Now is a great time to start decluttering your closets, cabinets, bookcases, drawers, toy chests, shelves – any space overflowing with “stuff.”

Letting go can often be difficult, but it’s true that clearing some of it out will be a good thing.  Creating more space would make life easier and help you feel more peaceful.  Also, think of all the people you will help out and make happy by donating or passing on your unwanted and unneeded extras.  In this age of recycling, it’s the right thing to do.

To help you make decisions and let go of stuff consciously and confidently, here are 10 essential questions to ask yourself while you are decluttering your space and your life.

1.    Do I own more than one of these?  If your answer is yes, ask yourself why you would need two or more.  Chances are, you own duplicates because you forgot about your original purchase and went out and bought another needlessly.  Pick out the best one and recycle the rest.

2.    When was the last time I used, wore, read or looked at this?  If it has been more than six months, you no longer need it.  Let it go.

3.    Does the condition of this item reflect the image I want to present?  If the item does not meet your standards you don’t need to hold on to it.

4.     If I throw this out, will I deeply regret it?   Tap into your intuition for the answer.  If you feel a tugging in your heart, set the item aside and take a second look later.

5.    Am I ever going to read, wear or use this again?   Just be realistic.  If you’ve outgrown, forgotten about or replaced this item, you probably have already dismissed it from your life.  Pass it on.

6.    Have I gotten all the possible benefit from this item?  If it has served you well and over time and become worn or outdated, you’ve probably gotten your money’s worth from it.  Lay it to rest; it has been a worthy servant (book, shirt, mug, etc.).

7.    Does this item represent who I am now, or someone I used to be?  What once was original and interesting might now be old hat (or an old hat).  If you have moved on to new tastes and interests, you can let what suited the old you go to someone else.

8.    If I had to replace this, would it be easy and affordable?  Just about anything can be replaced.  Venues such as craigslist, amazon, ebay, thrift stores and garage sales are fun places to search for most anything you need or want.  However, if an item is incredibly valuable, absolutely irreplaceable and you are still in love with it, don’t put it back into a box or the back of a closet.  Commit to finding the perfect place to display or use it.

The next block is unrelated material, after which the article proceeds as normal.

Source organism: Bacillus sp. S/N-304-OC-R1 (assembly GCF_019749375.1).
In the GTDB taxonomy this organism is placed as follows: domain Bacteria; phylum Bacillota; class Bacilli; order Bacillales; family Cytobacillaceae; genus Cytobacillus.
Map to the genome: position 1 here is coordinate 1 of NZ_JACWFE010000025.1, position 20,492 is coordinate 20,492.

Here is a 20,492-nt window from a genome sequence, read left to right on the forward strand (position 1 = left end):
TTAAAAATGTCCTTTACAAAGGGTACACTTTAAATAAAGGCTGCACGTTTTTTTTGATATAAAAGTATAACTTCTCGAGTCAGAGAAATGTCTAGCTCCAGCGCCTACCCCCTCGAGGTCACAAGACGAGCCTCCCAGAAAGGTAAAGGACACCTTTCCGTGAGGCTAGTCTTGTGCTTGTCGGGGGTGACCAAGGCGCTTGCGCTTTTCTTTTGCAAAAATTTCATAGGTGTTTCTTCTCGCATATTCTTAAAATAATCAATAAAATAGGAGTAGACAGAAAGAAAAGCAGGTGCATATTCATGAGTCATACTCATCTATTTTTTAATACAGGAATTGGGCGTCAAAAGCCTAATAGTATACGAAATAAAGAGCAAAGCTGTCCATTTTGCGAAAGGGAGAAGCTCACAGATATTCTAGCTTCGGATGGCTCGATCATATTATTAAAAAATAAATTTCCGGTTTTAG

9.    Do I have a sentimental or emotional attachment to this?  If it would break your heart to let Grandma’s tablecloth go, then by all means keep it.  But, if you don’t have room or are ready to let it go, take a photo of it and keep the picture instead.

10.  Is owning this item more trouble than it’s worth?  Some items demand more attention and maintenance than they are merit.   If your goal is to simplify your life, get rid of the high maintenance items and set yourself free.

Bonus question:  Do I really have space for this?  What is more important:  this item or your peace of mind and well-being?   Crowded spaces are energy thieves and safety hazards.  If you are cramped for space, you will always have to stumble over what’s in the way, or dig around to find what you really love, use and want.  Today is the day to let it go!


by Mary Sigmann CPO ® | Categories: How To Declutter | Tagged: , , , | No Comments

There comes a time for most people when they decide they need or want less “stuff.” Often individuals decide to downsize or eliminate some of their accumulated possessions because they want to realize the benefits of a simpler life. Some do it because they get tired of all the attention and maintenance that possessions demand. Whatever the motivation, decluttering is a process that can be accomplished easily and effectively and will also bringing greater peace, freedom and control into one’s life.

A great way to begin the decluttering process is to start “subtracting.” Look all around the house for anything that could easily be thrown out or immediately given away. The idea is to create some space and get the “energy” moving. Once you start to “subtract” you will experience greater well-being, and a more optimistic outlook.

Pick a place to start and stick to it until that area is decluttered. Many people get overwhelmed because they get easily distracted and never complete the organizing task they started. Once you complete an area you will be rewarded with a sense of accomplishment that will provide the motivation to keep going.

Whenever we declutter, it is normal to experience emotional attachments to our possessions. These attachments are not easy to break. However, if you take a realistic look at the condition of these things, you may realize that they are outdated, worn out or no longer useful. Although letting go of these things may be difficult, making the commitment to keep only what is truly meaningful, necessary and irreplaceable, can make it easier. Through the decluttering experience we can learn how holding on to too many possessions can limit our freedom and our space.

The most important thing to remember is that your attitude can make all the difference in the ease and success of your project. If you approach organization or decluttering  with the end in mind — a simpler, happier, more carefree life — you will enjoy the process so much more.

by Mary Sigmann CPO ® | Categories: How To Declutter | No Comments